Fibromyalgia is a widespread muscular fatigue and pain condition where pain and tenderness is felt throughout the body. Poor sleep patterns are common and the muscles may feel soft and doughy rather than toned and tight. Patients often complain that they ache all over or feel they have overworked the muscles. Irritable bowel syndrome, Dysmenorrhea (cramps or painful menstruation) and chronic headaches are also symptoms of fibromylagia.

Lumbar instability is where part of the spine is unstable or has too much movement. Most low back problems can be relieved by freeing up a hypomobile vertebra or one that has restricted movement, although mobilizing and already mobile joint is not going to be beneficial. In this case the surrounding structures and muscles should be strengthened to support the unstable back. Core strengthening exercises and Pilates exercises for the back are likely to be beneficial. It is possible to have a generally hypomobile spine but with one or two vertebra having restricted mobility. It is important to get an accurate diagnosis and treatment from a back specialist, Osteopath or Chiropractor as the wrong treatment or exercises can have a negative effect.

Other medical conditions and diseases that can have symptoms of lower back pain include rheumatological diseases, gynacologica, gastrointestinal as well as genitourinary problems. If in doubt seek advice from a doctor.

STOP YOUR BACK PAIN TODAY. CALL US AT 6471 2744 OR EMAIL TO: INFO@BONECLINIC.COM.SG TO SCHEDULE FOR AN APPOINTMENT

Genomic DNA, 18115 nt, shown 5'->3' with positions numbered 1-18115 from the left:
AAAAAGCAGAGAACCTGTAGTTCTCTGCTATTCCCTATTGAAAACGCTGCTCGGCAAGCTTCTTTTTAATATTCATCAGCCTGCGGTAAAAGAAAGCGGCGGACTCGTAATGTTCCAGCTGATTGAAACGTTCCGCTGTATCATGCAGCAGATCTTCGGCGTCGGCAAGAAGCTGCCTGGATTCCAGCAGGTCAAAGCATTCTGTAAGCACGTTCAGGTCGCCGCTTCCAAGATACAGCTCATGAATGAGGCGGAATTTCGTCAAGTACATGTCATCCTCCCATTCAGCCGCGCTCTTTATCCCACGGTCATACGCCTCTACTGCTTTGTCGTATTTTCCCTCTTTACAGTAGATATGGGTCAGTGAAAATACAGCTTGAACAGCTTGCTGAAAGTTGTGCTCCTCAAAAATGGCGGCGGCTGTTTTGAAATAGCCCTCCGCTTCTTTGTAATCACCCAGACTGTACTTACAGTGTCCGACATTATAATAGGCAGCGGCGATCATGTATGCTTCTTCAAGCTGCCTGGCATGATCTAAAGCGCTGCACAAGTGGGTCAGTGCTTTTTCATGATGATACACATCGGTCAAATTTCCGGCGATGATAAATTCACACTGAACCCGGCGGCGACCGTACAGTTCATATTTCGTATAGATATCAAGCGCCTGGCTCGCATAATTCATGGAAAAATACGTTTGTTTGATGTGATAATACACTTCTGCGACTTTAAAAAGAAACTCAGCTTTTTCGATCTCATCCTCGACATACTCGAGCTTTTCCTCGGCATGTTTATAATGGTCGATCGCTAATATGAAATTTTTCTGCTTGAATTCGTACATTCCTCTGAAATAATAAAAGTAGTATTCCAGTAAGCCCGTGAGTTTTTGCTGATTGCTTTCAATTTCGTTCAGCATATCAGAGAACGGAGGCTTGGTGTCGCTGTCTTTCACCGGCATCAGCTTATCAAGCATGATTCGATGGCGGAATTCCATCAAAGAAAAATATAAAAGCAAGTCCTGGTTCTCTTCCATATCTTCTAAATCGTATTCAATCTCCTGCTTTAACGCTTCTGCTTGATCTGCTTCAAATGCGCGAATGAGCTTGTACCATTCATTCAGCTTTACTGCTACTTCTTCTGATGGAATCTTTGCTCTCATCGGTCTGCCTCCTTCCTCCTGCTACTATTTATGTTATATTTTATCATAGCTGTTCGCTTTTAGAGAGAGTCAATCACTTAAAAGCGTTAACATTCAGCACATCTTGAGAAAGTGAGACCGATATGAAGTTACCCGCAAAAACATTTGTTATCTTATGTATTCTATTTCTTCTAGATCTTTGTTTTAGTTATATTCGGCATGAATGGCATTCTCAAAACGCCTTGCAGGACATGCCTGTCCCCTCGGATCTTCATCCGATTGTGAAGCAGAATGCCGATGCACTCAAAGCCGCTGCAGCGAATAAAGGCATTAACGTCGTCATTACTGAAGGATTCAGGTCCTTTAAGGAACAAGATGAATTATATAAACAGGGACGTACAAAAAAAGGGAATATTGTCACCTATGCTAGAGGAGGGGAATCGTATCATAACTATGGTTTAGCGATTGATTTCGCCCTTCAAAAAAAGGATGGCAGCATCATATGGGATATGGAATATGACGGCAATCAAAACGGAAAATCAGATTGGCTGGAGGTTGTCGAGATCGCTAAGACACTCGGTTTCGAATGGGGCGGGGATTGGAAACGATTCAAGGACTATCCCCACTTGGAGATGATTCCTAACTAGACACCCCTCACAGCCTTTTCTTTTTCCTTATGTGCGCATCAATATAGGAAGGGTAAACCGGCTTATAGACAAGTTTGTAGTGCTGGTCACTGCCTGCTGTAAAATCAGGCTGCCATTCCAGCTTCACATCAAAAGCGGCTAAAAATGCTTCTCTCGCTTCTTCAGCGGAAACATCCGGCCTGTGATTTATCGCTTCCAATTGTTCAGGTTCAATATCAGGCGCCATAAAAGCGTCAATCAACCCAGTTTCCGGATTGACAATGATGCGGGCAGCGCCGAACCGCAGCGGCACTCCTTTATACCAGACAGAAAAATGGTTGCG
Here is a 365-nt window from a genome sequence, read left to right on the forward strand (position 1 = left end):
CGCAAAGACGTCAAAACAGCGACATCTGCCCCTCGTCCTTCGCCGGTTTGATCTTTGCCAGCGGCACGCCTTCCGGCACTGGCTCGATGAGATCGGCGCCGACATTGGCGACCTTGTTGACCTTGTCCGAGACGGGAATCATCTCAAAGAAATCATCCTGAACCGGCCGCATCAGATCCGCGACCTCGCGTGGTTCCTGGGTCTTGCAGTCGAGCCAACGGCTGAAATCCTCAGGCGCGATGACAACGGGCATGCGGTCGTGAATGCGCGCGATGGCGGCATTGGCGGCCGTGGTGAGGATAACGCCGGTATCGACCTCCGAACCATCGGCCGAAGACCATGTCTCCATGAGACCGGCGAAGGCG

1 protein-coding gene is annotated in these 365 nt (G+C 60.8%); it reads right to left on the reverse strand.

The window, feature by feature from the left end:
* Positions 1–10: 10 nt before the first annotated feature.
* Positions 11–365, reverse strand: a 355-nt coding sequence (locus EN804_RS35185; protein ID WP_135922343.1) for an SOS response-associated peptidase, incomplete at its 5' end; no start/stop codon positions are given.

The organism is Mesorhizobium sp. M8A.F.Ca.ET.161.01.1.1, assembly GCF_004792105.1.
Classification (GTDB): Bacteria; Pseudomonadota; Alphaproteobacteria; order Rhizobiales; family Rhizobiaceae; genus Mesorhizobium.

Neck Pain after Long Hours in Computer

Did you know that spending long hours at your computer can put your health at serious risk? Most people does not even consider that possibility, but t does, Working at a desk is extremely hard on your body, and I would like to share this with you so maybe you can avoid some of the most common health risks. One of the most common one is: NECK PAIN

Tips for NECK PAIN relief

Neck pain can really get irritating if it persists for long periods of time. The pain can get unbearable that’s why some people succumb to taking medications or pain relievers only to find out that they don’t do them any good. Let’s check out these simple and basic tips on how to treat and relieve you from neck pain.

1. Get spinal checkups regularly. It is very important to always keep your spine aligned. This can ensure the proper functioning of your neck and back, specifically the upper region. Physiotherapy will do spinal adjustments on you. This can decrease the stress on your thoracic and cervical spines. It also improves the communication between your brain and all parts of the body. As a result, a happier and healthier you.

2. Always be conscious of your posture. There are a lot of people who exhibit poor posture. When asked to stand up straight, they are unable to exude the proper posture anymore. This is because they have been used to that kind of posture and they are unaware of it already. Proper posture does not only involve the back, as lot may think. It also includes the neck. Poor posture, if not dealt with can give rise to neck pain as well.

3. Exercise regularly. Exercising does not only do good to the body’s muscular and cardiovascular system but to the skeletal system, too. For an efficient and effective program, you have to do at least three sessions a week for about forty minutes. In order to be more inspired to do these exercises, involve the whole family and your friends. It will benefit, not only yourself, but your loved ones as well.

4. Eat well and eat right. Naturally, you keep your body healthy by eating the right food at the right amount. When you observe proper diet and nutrition, your body will the given the appropriate energy or fuel that can increase your endurance and performance. It can also increase your body’s immune system to fight injuries and sickness. It can speep your recovery from injury and it also makes you feel good. If you are having a hard time eating right, you might as well consider taking up dietary supplements to cover up for vitamin and mineral deficiencies in your body.